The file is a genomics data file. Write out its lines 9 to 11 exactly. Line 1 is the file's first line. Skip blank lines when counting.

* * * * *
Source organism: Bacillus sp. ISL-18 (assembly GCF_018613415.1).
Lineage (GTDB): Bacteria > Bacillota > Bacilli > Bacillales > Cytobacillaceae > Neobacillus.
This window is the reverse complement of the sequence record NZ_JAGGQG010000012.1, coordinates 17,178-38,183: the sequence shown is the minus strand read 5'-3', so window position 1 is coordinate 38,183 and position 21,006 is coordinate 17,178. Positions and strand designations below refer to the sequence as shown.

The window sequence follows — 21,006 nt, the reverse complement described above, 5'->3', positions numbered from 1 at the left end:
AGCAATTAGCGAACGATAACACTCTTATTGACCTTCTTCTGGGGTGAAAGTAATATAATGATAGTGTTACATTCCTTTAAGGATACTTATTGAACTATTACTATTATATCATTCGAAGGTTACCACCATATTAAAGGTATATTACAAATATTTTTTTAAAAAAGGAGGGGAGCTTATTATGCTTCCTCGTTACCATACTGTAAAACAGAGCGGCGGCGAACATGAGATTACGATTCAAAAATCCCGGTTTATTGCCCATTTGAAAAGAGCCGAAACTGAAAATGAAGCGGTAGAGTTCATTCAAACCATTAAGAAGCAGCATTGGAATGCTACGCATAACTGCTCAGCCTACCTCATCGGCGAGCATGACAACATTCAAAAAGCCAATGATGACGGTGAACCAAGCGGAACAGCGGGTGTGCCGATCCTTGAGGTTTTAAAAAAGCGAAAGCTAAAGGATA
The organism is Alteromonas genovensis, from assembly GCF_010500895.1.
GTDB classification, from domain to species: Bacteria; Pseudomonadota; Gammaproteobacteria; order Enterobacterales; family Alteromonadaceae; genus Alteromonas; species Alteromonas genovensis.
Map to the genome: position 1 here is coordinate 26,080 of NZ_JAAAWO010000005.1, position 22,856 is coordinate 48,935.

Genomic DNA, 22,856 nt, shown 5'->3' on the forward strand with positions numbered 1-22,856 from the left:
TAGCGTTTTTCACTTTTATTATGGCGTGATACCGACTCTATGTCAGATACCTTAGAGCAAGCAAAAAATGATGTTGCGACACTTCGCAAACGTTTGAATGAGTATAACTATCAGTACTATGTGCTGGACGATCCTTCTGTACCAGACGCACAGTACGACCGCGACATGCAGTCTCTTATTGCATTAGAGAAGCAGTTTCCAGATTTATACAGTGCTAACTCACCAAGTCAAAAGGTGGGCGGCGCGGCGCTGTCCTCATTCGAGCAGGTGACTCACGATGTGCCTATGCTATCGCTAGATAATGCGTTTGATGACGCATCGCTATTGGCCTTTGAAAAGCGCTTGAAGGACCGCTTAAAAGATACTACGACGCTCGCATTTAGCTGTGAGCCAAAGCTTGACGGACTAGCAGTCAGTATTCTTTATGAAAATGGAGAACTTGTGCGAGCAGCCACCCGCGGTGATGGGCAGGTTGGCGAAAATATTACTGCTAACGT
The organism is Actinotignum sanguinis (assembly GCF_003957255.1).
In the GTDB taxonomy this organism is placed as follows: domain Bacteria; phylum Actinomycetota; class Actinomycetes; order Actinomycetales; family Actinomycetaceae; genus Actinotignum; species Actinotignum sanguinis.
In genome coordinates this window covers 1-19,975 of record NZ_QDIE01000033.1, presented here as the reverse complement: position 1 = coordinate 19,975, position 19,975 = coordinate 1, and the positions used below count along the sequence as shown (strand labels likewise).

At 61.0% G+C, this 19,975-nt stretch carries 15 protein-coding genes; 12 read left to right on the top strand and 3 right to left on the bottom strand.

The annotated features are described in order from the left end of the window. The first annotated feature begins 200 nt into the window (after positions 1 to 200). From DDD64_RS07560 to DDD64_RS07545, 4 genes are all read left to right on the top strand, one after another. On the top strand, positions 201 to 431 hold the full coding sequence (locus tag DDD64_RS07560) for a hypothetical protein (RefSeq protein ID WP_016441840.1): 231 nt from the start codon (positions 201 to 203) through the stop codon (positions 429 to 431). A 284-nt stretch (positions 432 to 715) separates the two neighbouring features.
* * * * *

Genomic DNA, 22,856 nt, shown 5'->3' on the forward strand with positions numbered 1-22,856 from the left:
TAGCGTTTTTCACTTTTATTATGGCGTGATACCGACTCTATGTCAGATACCTTAGAGCAAGCAAAAAATGATGTTGCGACACTTCGCAAACGTTTGAATGAGTATAACTATCAGTACTATGTGCTGGACGATCCTTCTGTACCAGACGCACAGTACGACCGCGACATGCAGTCTCTTATTGCATTAGAGAAGCAGTTTCCAGATTTATACAGTGCTAACTCACCAAGTCAAAAGGTGGGCGGCGCGGCGCTGTCCTCATTCGAGCAGGTGACTCACGATGTGCCTATGCTATCGCTAGATAATGCGTTTGATGACGCATCGCTATTGGCCTTTGAAAAGCGCTTGAAGGACCGCTTAAAAGATACTACGACGCTCGCATTTAGCTGTGAGCCAAAGCTTGACGGACTAGCAGTCAGTATTCTTTATGAAAATGGAGAACTTGTGCGAGCAGCCACCCGCGGTGATGGGCAGGTTGGCGAAAATATTACTGCTAACGT
The organism is Actinotignum sanguinis (assembly GCF_003957255.1).